The other Harrods!

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Amazingly this is a building I’ve seen barely any mention of in blogs even though it is Harrods!

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Harrods has three depositories that have an elaborate styling. This particular one discussed here is the closest in style to the famous Harrods store.

Architect Charles William Stephens was responsible for the design of 60 Sloane Avenue and Trevor Square as well as the famous store itself. 60 Sloane Avenue was built on the site of a saw mill and some old houses which had been purchased from the Cadogan estate in 1906.

The building today is known simply as 60 Sloane Avenue but was formerly known as the Harrods Motor Car Garage and Workshops. Its not generally known this is ‘Harrods’ unless one goes round to much quieter Draycott Street where ‘Harrods’ and the date 1911 are seen in huge letters.

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The building was intended as a huge car showroom for Harrods. Despite being the same Edwardian broque style as the main Knightsbridge store, this mini version was never used as intended. This is in part due to the onset of the First World War and it was used as a garage.

In that sense it was a useful move because the building stands diagonally opposite Michelin House and both premises ended up having a convivial working relationship. The lower levels were used as a garage whilst the upper levels were for making and storing furniture, upholstery and carpets.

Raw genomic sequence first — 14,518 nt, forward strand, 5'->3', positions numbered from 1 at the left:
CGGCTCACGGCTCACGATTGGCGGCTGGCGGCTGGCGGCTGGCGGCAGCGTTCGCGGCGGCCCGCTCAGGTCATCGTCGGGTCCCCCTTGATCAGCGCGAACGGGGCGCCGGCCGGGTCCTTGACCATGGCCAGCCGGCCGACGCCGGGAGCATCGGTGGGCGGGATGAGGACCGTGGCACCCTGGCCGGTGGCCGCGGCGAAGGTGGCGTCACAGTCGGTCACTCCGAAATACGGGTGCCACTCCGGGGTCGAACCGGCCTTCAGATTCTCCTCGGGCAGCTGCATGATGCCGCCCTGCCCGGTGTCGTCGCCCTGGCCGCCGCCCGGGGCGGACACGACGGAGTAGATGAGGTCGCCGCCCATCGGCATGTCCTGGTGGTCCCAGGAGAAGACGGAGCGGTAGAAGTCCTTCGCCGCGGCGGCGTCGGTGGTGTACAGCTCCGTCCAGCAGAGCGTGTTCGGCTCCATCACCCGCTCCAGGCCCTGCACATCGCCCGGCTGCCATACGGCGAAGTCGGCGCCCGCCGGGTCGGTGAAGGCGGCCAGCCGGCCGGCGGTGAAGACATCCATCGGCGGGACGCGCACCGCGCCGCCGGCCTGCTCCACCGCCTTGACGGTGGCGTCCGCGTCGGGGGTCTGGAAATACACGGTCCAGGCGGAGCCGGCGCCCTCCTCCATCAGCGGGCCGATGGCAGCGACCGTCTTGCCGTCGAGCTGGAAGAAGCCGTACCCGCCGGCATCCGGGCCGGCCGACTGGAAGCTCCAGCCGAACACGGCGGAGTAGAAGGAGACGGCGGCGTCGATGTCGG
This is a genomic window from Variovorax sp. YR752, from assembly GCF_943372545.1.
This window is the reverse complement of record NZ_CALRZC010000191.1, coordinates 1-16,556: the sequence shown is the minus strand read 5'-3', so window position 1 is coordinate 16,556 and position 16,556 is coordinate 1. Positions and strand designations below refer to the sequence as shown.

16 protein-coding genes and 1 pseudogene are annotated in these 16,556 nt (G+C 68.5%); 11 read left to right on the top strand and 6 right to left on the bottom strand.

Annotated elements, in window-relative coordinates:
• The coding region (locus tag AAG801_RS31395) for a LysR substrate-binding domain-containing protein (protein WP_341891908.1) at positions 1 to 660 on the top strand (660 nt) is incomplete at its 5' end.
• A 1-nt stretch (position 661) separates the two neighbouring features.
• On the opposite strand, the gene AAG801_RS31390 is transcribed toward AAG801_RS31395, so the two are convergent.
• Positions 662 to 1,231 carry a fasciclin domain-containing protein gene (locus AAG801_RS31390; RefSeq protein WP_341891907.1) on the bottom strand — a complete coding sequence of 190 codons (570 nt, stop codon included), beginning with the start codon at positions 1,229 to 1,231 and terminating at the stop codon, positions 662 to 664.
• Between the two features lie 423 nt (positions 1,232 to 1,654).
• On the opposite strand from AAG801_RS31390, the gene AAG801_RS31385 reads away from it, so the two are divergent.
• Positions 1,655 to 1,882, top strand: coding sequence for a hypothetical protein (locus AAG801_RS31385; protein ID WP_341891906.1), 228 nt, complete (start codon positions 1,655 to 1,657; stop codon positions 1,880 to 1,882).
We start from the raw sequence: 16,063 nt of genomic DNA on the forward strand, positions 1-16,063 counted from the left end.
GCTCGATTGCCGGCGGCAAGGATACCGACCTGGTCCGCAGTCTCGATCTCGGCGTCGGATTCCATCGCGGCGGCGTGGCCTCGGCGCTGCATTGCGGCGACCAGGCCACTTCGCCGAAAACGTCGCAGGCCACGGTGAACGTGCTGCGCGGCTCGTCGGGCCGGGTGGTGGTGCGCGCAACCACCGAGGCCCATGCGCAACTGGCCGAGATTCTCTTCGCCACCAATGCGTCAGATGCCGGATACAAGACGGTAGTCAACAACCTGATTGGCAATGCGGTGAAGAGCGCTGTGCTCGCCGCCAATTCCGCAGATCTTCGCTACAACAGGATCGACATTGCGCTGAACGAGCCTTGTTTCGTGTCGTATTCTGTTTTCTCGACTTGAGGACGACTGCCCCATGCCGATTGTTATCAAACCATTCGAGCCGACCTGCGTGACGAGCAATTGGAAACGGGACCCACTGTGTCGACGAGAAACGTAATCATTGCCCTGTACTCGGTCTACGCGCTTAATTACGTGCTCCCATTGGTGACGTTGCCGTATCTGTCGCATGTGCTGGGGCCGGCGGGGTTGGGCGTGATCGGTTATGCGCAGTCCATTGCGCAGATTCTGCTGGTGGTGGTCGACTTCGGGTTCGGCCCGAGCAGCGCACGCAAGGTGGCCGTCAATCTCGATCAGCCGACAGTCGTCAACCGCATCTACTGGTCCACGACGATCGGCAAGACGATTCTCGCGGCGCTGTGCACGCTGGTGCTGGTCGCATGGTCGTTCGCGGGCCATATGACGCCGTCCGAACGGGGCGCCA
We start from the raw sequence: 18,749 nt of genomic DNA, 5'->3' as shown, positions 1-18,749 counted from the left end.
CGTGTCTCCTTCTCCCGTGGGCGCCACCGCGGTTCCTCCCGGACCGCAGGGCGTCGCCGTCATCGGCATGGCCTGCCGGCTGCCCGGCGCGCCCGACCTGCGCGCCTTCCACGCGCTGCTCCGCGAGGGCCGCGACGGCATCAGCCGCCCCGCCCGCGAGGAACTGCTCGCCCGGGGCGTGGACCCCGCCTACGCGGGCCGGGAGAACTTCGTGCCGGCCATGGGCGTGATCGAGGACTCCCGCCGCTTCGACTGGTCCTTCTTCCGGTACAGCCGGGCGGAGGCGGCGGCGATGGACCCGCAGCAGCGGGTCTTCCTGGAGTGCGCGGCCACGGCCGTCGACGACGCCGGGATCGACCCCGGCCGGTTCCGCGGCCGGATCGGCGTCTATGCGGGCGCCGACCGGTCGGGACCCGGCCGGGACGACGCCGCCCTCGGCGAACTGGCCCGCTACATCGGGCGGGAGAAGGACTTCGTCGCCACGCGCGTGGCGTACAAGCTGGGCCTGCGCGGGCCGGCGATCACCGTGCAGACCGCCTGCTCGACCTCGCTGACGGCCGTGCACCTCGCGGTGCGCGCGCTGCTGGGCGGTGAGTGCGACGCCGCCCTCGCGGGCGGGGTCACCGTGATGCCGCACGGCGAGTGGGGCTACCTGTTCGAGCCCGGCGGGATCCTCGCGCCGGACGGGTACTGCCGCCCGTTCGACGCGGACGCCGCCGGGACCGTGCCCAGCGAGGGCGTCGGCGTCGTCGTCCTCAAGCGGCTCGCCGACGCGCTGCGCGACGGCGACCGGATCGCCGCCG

The Second World War also intervened in the history of 60 Sloane Avenue. A substantial part of the historic facade at its northern end was damaged. Even though this was rebuilt it is said the work was an imitation based on the original design rather than a direct restoration and so the building is not completely correct in terms of how it looked historically.

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The entire building has been gutted to provide additional floors with increased retail and office space. It won the British Council for Offices Best In Town Award 1997 and brand new upper levels were added in 2016.

Of the other remaining Harrods buildings, perhaps the best known is that in Barnes known as the Harrods Depository. It was the company’s furniture storage facility. A short distance from Harrods store in Knightsbridge is another known as the Harrods Knightsbridge Depository. This is at 17-20 Trevor Square and was used to store chocolates, clothing and wine. Like that at 60 Sloane Avenue, its quite difficult to photograph as it stands in a very narrow street and its location means its not very well known.

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